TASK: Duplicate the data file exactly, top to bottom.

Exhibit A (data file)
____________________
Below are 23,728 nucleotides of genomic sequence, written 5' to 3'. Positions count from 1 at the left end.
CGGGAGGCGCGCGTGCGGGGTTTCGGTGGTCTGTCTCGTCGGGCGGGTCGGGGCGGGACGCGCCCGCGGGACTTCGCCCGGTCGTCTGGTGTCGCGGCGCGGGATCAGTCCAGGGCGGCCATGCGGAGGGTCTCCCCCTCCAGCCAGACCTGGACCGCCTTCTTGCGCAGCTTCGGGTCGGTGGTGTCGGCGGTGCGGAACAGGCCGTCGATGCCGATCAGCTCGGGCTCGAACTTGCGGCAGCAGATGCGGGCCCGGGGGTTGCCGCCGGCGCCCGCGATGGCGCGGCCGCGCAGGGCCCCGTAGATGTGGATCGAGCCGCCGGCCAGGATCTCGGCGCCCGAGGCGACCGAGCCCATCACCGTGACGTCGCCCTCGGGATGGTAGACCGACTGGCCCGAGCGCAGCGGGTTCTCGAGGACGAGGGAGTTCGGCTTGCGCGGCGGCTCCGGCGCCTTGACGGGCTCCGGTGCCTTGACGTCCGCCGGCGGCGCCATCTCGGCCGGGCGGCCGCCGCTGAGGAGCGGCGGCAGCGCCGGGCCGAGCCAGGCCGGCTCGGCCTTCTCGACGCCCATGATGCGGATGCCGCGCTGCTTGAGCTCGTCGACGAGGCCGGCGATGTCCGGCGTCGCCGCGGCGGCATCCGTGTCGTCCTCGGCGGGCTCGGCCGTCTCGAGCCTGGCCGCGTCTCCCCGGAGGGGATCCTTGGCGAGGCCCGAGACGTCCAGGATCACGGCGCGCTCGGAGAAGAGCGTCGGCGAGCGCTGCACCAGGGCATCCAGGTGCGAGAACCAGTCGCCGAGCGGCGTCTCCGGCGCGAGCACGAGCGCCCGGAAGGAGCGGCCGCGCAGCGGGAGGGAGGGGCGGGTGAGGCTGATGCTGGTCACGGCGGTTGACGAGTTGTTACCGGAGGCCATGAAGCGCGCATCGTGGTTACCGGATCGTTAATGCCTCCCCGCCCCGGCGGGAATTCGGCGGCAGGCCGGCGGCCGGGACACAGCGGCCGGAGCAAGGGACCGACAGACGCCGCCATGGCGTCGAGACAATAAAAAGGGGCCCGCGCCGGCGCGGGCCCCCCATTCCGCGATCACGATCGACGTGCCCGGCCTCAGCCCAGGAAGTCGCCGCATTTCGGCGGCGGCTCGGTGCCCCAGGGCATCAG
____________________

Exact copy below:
Below are 23,728 nucleotides of genomic sequence, written 5' to 3'. Positions count from 1 at the left end.
CGGGAGGCGCGCGTGCGGGGTTTCGGTGGTCTGTCTCGTCGGGCGGGTCGGGGCGGGACGCGCCCGCGGGACTTCGCCCGGTCGTCTGGTGTCGCGGCGCGGGATCAGTCCAGGGCGGCCATGCGGAGGGTCTCCCCCTCCAGCCAGACCTGGACCGCCTTCTTGCGCAGCTTCGGGTCGGTGGTGTCGGCGGTGCGGAACAGGCCGTCGATGCCGATCAGCTCGGGCTCGAACTTGCGGCAGCAGATGCGGGCCCGGGGGTTGCCGCCGGCGCCCGCGATGGCGCGGCCGCGCAGGGCCCCGTAGATGTGGATCGAGCCGCCGGCCAGGATCTCGGCGCCCGAGGCGACCGAGCCCATCACCGTGACGTCGCCCTCGGGATGGTAGACCGACTGGCCCGAGCGCAGCGGGTTCTCGAGGACGAGGGAGTTCGGCTTGCGCGGCGGCTCCGGCGCCTTGACGGGCTCCGGTGCCTTGACGTCCGCCGGCGGCGCCATCTCGGCCGGGCGGCCGCCGCTGAGGAGCGGCGGCAGCGCCGGGCCGAGCCAGGCCGGCTCGGCCTTCTCGACGCCCATGATGCGGATGCCGCGCTGCTTGAGCTCGTCGACGAGGCCGGCGATGTCCGGCGTCGCCGCGGCGGCATCCGTGTCGTCCTCGGCGGGCTCGGCCGTCTCGAGCCTGGCCGCGTCTCCCCGGAGGGGATCCTTGGCGAGGCCCGAGACGTCCAGGATCACGGCGCGCTCGGAGAAGAGCGTCGGCGAGCGCTGCACCAGGGCATCCAGGTGCGAGAACCAGTCGCCGAGCGGCGTCTCCGGCGCGAGCACGAGCGCCCGGAAGGAGCGGCCGCGCAGCGGGAGGGAGGGGCGGGTGAGGCTGATGCTGGTCACGGCGGTTGACGAGTTGTTACCGGAGGCCATGAAGCGCGCATCGTGGTTACCGGATCGTTAATGCCTCCCCGCCCCGGCGGGAATTCGGCGGCAGGCCGGCGGCCGGGACACAGCGGCCGGAGCAAGGGACCGACAGACGCCGCCATGGCGTCGAGACAATAAAAAGGGGCCCGCGCCGGCGCGGGCCCCCCATTCCGCGATCACGATCGACGTGCCCGGCCTCAGCCCAGGAAGTCGCCGCATTTCGGCGGCGGCTCGGTGCCCCAGGGCATCAG